Feb 20, 2012; Chicago, IL, USA; Chicago Bulls point guard Derrick Rose (1) drives against Atlanta Hawks center Zaza Pachulia (27) during the second half at the United Center. The Bulls won 90-79. Mandatory Credit: Dennis Wierzbicki-US PRESSWIRE

Scouting the Chicago Bulls

Offense:

The Chicago Bulls are an elite basketball team. But you already knew that. After delving into some advanced stats, I found that the Bulls are much better than I had possibly expected.

Their ubiquitous frontline — Omer Asik, Taj Gibson and Joakim Noah — rebounds at an elite rate, especially on offense, which leads to more possessions for a proficient offensive team (3rd overall in offensive efficiency).

Because continuity has increased in importance during a condensed season, the Bulls have benefited from a roster left mostly in tact. Ultimately, the rapport that the Bulls have established this season — only Jimmy Butler and Richard Hamilton are new to the team — has been one of the primary reasons that they are one of the most complete offensive teams in basketball.

To put it simply, they embody the ideal offense. Chicago creates extra possessions, shoots well from the perimeter (8th in effective field goal percentage from three), takes care of the ball (5th in turnover rate) and — largely because the impetuous Derrick Rose — creates many easy opportunities at the rim (32.9% of their shots are at the rim) where they also convert an above-average rate.

For a mediocre defensive team like the Spurs, there is no definitive weak point to exploit in the Bulls offensive attack.

Defense:

Did I mention that Bulls coach Tom Thibodeau prides himself in his defensive scheme? In the mold of the Boston Celtics, the Bulls pick-and-roll coverage is unmatched and their rotations are seamless. The defensive sagacity of small forward Luol Deng, Gibson and Noah provide the Bulls with a nice foundation. The team, give immense credit to Thibodeau here, realizes that with effort and communication that anything on the defensive side of the court is attainable.

Unlike most teams, they have a keen belief that there actually is intrinsic value in causing the opposing offense to toil in a state of hopeless stupor rather than granting them easy access to any spot on the floor. According to Hoopdata, the Bulls defense ranks third in defensive eFG% (.452) largely because of their ability to close out on shooters.

I could mention how the Bulls play hard defense without fouling or their tendency to allow teams to shoot long 16-23 feet jumpers but I’ve probably gotten my point across. The Bulls defense won’t do the burgeoning Spurs offense any favors tonight.

What the Bulls do badly:

Interior scoring:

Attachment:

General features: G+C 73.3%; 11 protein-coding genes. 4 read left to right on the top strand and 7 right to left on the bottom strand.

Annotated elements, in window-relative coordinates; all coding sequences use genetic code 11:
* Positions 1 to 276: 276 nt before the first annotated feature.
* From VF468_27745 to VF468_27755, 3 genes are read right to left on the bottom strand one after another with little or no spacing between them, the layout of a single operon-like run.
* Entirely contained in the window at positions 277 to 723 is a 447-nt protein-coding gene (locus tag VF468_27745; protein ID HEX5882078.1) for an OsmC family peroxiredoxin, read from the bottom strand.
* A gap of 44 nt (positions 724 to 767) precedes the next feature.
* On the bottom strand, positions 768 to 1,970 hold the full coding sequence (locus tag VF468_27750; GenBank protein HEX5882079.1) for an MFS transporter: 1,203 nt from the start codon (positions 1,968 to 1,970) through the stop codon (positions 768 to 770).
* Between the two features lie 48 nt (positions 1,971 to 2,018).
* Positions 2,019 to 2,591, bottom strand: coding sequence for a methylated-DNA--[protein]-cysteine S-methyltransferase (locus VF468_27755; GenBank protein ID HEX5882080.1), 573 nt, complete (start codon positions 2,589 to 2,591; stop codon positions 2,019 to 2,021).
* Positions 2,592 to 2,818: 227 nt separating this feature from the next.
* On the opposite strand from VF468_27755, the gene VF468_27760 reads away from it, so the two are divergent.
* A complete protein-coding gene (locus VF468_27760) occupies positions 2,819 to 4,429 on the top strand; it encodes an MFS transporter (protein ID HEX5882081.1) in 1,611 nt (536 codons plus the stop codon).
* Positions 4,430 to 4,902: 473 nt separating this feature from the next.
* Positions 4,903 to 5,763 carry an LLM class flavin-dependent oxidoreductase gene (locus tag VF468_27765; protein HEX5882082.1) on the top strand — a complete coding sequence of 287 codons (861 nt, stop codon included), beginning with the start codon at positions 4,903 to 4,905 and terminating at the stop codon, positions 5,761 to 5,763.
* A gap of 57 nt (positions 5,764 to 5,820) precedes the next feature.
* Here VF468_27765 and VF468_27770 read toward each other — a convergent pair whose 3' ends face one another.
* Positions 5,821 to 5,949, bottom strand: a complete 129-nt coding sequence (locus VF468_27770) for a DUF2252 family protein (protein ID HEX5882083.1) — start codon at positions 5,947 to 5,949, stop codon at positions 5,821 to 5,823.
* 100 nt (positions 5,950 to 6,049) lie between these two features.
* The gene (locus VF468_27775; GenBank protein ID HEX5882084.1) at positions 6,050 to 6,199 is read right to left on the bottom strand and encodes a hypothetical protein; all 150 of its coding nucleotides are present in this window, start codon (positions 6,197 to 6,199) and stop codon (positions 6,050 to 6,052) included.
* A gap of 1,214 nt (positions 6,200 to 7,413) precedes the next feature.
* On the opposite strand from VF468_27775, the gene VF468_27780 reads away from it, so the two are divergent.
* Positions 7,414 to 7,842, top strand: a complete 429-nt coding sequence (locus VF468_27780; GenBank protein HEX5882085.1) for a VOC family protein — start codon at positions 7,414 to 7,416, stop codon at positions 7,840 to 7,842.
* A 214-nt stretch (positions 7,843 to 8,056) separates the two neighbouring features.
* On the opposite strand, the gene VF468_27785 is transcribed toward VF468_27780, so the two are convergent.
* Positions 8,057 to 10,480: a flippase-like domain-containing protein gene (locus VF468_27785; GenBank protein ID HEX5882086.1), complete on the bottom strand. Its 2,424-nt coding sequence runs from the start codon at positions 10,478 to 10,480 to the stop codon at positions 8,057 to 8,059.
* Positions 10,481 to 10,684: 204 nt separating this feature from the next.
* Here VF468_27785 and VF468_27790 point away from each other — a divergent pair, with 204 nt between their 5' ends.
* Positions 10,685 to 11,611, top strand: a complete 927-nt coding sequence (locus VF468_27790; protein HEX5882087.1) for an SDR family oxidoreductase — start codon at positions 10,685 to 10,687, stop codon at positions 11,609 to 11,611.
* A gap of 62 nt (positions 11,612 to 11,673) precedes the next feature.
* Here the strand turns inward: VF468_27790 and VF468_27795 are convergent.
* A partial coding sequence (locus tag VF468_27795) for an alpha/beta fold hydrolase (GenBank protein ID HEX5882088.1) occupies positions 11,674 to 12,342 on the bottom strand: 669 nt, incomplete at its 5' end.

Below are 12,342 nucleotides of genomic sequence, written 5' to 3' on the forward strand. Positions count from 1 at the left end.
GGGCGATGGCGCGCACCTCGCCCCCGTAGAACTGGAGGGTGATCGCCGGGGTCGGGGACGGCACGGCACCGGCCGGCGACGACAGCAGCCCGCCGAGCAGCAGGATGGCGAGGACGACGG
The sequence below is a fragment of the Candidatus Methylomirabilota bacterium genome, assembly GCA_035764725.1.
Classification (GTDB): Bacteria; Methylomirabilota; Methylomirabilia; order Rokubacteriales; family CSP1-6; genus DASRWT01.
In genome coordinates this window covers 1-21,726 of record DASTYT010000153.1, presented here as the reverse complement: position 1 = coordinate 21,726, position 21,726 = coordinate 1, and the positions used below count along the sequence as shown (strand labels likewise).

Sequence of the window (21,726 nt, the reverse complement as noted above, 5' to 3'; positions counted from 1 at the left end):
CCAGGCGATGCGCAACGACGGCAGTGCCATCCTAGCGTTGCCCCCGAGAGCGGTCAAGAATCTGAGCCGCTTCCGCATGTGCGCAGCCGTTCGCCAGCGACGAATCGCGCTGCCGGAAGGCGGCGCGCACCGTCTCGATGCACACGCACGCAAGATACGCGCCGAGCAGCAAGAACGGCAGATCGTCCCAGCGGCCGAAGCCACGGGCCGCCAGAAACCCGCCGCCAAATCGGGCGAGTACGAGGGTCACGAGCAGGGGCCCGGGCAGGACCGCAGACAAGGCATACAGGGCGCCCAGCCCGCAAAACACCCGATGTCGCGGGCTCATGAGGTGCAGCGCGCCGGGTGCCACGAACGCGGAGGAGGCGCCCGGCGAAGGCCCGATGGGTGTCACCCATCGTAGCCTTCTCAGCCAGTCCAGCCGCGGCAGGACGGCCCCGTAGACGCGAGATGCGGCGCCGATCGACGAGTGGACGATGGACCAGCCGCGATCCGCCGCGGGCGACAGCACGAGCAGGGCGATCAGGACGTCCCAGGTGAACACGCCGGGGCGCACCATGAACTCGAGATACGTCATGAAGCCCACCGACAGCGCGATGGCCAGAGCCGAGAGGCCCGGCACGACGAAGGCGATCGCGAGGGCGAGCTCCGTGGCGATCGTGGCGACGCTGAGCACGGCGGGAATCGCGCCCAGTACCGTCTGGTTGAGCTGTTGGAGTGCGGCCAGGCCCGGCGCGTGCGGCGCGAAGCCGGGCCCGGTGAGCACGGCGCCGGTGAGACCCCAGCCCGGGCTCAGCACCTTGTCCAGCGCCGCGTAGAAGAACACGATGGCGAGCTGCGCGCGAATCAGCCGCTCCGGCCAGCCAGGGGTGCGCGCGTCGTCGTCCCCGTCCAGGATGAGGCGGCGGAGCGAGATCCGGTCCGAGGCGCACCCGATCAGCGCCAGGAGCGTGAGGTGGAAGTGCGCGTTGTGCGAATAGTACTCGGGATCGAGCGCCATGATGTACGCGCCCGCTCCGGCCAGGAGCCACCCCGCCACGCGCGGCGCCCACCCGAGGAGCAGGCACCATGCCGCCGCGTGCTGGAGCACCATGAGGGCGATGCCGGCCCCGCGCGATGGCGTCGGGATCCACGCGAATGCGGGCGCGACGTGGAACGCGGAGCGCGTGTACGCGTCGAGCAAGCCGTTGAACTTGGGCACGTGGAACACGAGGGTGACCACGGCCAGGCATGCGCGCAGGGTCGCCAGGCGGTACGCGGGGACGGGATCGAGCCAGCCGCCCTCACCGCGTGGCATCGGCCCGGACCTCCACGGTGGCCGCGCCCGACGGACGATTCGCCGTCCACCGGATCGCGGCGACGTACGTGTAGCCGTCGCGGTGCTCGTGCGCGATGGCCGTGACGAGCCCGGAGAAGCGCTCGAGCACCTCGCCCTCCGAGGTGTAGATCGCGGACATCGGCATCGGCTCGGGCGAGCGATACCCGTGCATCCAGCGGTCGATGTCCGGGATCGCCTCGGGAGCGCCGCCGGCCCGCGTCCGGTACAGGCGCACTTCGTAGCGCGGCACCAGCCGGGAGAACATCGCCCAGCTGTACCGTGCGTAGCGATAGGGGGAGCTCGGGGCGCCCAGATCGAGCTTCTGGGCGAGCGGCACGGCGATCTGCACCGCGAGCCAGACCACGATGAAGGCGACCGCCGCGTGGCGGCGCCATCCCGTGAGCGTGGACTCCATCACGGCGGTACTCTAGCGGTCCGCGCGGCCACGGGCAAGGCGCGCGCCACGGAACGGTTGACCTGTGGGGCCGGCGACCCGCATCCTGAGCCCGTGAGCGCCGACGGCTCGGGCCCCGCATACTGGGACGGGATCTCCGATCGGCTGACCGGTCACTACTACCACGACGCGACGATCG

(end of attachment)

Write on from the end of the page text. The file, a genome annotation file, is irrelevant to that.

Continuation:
Well, I guess there is something that the Spurs defense doesn’t have to worry about. The Bulls, for all the defensive prowess from their frontline, lack that legitimate back-to-the-basket big man. Carlos Boozer was supposed to be that guy but then we found that he was just an above-average forward, undersized at six-foot-nine, that could step out and drain 16 foot jumpers rather than dominate the low block. Boozer’s PER sits at 20.5 so he’s certainly having a nice season but we can take solace with the notion that Tim Duncan won’t have to struggle tremendously defensively (although he might struggle in covering Rose-Noah pick-and-rolls). Tiago Splitter looks like a 50/50 bet to play so the lack of an interior presence like a Greg Monroe could help the Spurs out a little.

Getting to the free throw line and creating turnovers:

When I say that the Bulls are doing badly in these areas, I’m just being picky. No team can be perfect in every conceivable aspect. While the Bulls, as a whole, don’t get to the line they have this guy named Rose who I’m pretty sure can get to the bucket with impunity so, if anything, they will always have the threat of getting to the line.

Creating turnovers is nice and usually leads to easy transition points. But it’s not completely conducive to great defense. The Bulls are a prime example of this. As long as they are taking care of the ball and preventing good looks on defense, Chicago will still have an insurmountable edge (defensively) over just about any team.

Final verdict:

I’m not feeling too confident about this one. To add insult to injury, Spurs beat writer Jeff McDonald reported that Manu Ginobili and Kawhi Leonard will miss tonight’s game. Gary Neal and Splitter are questionable. But, hey, T.J. Ford could play! (Editor’s update: Ford, Neal and Splitter will play tonight.)

I’m just drawing at irrational conclusions now. The Spurs are great at home (13-1) but with a depleted roster against one of the best (if not the best) teams in the NBA isn’t a good formula for success. Bulls win convincingly and I curl up in the fetal position for the remainder of the 2nd half.

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Tags: Boston Celtics Carlos Boozer Chicago Bulls Derrick Rose Gary Neal Greg Monroe Jimmy Butler Joakim Noah Kawhi Leonard Luol Deng Manu Ginobili Omer Asik Richard Hamilton San Antonio Spurs T.J. Ford Taj Gibson Tiago Splitter Tom Thibodeau

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